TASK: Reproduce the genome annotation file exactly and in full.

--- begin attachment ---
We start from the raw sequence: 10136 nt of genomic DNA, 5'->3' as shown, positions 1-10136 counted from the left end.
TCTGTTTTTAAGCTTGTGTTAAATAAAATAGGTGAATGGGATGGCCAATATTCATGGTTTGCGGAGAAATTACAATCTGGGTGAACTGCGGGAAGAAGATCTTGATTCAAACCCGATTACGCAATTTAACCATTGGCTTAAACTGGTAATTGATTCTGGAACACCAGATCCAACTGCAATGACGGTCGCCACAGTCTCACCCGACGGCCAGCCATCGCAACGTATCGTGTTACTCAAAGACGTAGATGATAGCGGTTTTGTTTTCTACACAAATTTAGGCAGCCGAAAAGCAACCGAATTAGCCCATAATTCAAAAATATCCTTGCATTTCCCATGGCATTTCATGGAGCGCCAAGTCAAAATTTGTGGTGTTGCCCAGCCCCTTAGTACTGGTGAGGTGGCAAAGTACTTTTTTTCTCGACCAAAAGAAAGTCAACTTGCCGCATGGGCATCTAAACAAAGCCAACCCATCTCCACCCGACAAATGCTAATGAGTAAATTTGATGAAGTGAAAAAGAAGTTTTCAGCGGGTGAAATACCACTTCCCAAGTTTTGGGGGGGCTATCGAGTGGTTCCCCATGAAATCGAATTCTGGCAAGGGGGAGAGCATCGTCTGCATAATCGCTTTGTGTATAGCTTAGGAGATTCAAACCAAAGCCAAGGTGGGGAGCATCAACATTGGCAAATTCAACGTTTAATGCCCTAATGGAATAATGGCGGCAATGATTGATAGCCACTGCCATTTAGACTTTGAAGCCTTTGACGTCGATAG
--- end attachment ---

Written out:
We start from the raw sequence: 10136 nt of genomic DNA, 5'->3' as shown, positions 1-10136 counted from the left end.
TCTGTTTTTAAGCTTGTGTTAAATAAAATAGGTGAATGGGATGGCCAATATTCATGGTTTGCGGAGAAATTACAATCTGGGTGAACTGCGGGAAGAAGATCTTGATTCAAACCCGATTACGCAATTTAACCATTGGCTTAAACTGGTAATTGATTCTGGAACACCAGATCCAACTGCAATGACGGTCGCCACAGTCTCACCCGACGGCCAGCCATCGCAACGTATCGTGTTACTCAAAGACGTAGATGATAGCGGTTTTGTTTTCTACACAAATTTAGGCAGCCGAAAAGCAACCGAATTAGCCCATAATTCAAAAATATCCTTGCATTTCCCATGGCATTTCATGGAGCGCCAAGTCAAAATTTGTGGTGTTGCCCAGCCCCTTAGTACTGGTGAGGTGGCAAAGTACTTTTTTTCTCGACCAAAAGAAAGTCAACTTGCCGCATGGGCATCTAAACAAAGCCAACCCATCTCCACCCGACAAATGCTAATGAGTAAATTTGATGAAGTGAAAAAGAAGTTTTCAGCGGGTGAAATACCACTTCCCAAGTTTTGGGGGGGCTATCGAGTGGTTCCCCATGAAATCGAATTCTGGCAAGGGGGAGAGCATCGTCTGCATAATCGCTTTGTGTATAGCTTAGGAGATTCAAACCAAAGCCAAGGTGGGGAGCATCAACATTGGCAAATTCAACGTTTAATGCCCTAATGGAATAATGGCGGCAATGATTGATAGCCACTGCCATTTAGACTTTGAAGCCTTTGACGTCGATAG